Olafur Eliasson:Atmospheric column


Occupying the core of the double-helix staircase of the Tadao Ando–designed He Art Museum (HEM) in Foshan, China, Atmospheric column (2023) by artist Olafur Eliasson seems to grow and evolve eternally. This is a site-specific commission work within HEM’s collection. The spiraling sculpture engages in dialogue with the spiral staircase that surrounds it, echoing the staircase’s reference to the form of the double helix that is the building block of life.

Born in 1967, Olafur Eliasson grew up in Iceland and Denmark. Since 1997, his wide-ranging solo shows – featuring installations, paintings, sculptures, photography, and film – have appeared in major museums around the globe.

Extending down twenty meters from just below the skylight, Atmospheric column can be viewed from various perspectives as one ascends and descends the staircase. The two sets of concentric helices were constructed as continuous pipes of steel, creating an infinite loop, with the larger, outer helices coiled four times around the smaller, more tightly wound inner spirals. The outer-facing surfaces of each have been painted black while the white inner surfaces catch the light that shines down from above.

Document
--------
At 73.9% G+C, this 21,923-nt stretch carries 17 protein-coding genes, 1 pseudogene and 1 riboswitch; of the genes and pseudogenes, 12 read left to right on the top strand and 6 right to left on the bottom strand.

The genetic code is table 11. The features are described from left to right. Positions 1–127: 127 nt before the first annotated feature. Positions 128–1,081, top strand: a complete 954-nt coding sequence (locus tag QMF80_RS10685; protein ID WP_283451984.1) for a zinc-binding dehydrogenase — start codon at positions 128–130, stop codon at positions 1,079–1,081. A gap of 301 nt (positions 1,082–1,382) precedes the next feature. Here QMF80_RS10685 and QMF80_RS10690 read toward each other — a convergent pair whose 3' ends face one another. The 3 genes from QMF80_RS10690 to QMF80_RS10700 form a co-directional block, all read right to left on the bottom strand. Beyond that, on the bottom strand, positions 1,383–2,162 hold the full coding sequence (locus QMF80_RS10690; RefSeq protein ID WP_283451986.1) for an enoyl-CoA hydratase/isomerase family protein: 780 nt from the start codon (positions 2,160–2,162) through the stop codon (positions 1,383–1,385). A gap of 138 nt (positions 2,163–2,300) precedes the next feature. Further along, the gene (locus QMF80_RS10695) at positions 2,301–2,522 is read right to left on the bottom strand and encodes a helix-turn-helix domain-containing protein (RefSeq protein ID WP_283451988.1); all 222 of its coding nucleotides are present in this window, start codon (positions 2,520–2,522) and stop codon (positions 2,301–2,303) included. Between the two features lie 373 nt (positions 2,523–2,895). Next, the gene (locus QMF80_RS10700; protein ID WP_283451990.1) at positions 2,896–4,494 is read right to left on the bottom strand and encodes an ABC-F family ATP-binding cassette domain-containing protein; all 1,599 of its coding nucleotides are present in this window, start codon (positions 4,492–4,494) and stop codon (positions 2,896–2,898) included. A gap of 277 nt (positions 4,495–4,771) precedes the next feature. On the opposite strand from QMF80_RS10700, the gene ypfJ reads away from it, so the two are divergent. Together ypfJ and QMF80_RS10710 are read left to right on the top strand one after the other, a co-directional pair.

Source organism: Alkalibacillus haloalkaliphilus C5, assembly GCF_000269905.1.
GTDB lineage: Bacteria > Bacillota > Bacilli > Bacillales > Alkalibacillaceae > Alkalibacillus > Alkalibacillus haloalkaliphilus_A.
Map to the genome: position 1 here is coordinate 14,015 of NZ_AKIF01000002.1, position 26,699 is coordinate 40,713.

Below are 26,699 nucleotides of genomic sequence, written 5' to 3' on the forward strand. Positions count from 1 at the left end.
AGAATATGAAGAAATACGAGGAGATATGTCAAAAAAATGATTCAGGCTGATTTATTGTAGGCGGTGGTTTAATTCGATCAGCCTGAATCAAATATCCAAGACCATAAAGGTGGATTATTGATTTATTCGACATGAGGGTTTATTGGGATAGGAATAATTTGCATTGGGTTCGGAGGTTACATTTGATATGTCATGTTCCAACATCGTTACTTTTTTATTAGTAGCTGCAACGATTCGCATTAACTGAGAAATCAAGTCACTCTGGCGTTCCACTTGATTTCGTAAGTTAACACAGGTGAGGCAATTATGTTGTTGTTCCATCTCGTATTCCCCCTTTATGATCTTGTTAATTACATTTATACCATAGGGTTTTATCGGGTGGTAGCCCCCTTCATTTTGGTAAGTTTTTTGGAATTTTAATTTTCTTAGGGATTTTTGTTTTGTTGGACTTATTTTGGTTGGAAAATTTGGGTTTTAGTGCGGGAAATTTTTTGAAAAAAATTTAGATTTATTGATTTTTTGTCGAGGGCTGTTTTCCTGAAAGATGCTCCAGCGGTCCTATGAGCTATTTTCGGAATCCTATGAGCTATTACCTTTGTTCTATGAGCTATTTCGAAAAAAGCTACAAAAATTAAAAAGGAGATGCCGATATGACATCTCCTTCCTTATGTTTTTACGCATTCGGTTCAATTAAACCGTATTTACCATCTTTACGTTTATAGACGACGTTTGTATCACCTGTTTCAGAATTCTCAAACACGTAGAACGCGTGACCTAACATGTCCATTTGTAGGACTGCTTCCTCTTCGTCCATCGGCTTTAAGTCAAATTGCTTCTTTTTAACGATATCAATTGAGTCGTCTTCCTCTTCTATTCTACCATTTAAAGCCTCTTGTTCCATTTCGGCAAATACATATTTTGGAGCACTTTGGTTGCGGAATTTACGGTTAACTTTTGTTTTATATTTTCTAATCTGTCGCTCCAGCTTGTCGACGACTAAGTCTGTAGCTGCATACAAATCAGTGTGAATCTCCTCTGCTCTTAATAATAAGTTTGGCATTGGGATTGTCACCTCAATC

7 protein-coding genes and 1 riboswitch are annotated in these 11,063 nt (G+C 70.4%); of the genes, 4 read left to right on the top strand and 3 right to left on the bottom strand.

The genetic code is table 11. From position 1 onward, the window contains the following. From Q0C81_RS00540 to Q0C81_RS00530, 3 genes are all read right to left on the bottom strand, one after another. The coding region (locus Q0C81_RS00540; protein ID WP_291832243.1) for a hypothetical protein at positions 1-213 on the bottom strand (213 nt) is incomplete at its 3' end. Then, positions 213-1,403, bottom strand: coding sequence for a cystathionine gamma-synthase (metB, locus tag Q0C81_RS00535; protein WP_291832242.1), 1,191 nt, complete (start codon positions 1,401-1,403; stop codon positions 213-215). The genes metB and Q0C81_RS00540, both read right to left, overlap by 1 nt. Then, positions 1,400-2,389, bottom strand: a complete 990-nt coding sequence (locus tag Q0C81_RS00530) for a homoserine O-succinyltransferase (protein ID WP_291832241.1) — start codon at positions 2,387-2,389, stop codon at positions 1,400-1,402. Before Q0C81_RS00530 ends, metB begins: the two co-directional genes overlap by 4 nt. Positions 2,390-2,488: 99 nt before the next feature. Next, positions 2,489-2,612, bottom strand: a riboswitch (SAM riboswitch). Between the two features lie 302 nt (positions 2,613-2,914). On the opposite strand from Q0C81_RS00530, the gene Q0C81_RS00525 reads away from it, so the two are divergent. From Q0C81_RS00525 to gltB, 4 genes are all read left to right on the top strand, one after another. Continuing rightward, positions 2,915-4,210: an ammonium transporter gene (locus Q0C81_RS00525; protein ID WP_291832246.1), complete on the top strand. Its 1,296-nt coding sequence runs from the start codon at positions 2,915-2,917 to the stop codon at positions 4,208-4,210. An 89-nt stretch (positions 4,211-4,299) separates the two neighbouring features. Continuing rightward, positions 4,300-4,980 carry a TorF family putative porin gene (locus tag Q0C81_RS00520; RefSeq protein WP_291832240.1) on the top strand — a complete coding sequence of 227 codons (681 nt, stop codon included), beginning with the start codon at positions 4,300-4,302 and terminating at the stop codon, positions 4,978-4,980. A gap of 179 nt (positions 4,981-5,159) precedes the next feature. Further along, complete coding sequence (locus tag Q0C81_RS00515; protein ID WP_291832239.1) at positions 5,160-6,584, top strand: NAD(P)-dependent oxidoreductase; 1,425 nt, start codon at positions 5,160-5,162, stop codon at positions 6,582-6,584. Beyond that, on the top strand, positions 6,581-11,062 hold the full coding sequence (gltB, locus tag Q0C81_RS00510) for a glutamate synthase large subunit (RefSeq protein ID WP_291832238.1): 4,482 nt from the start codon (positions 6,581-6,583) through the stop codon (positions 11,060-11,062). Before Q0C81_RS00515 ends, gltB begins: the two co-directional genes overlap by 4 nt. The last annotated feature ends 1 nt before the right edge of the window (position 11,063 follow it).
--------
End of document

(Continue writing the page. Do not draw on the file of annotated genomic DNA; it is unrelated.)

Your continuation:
The sculpture is suspended vertically from the ceiling on a motor that causes it to rotate gracefully around its axis. This rotation conjures the illusion of two intersecting waves that appear to glide for ever past one another, the one ascending and the other descending. From the landings, the waves appear to change continually, creating shifting patterns of overlapping black-and-white coils. The steady motion reflects and amplifies the visitors’ own movement as they progress from one level to another. From below, the two helices render a constantly shifting pattern of concentric circles.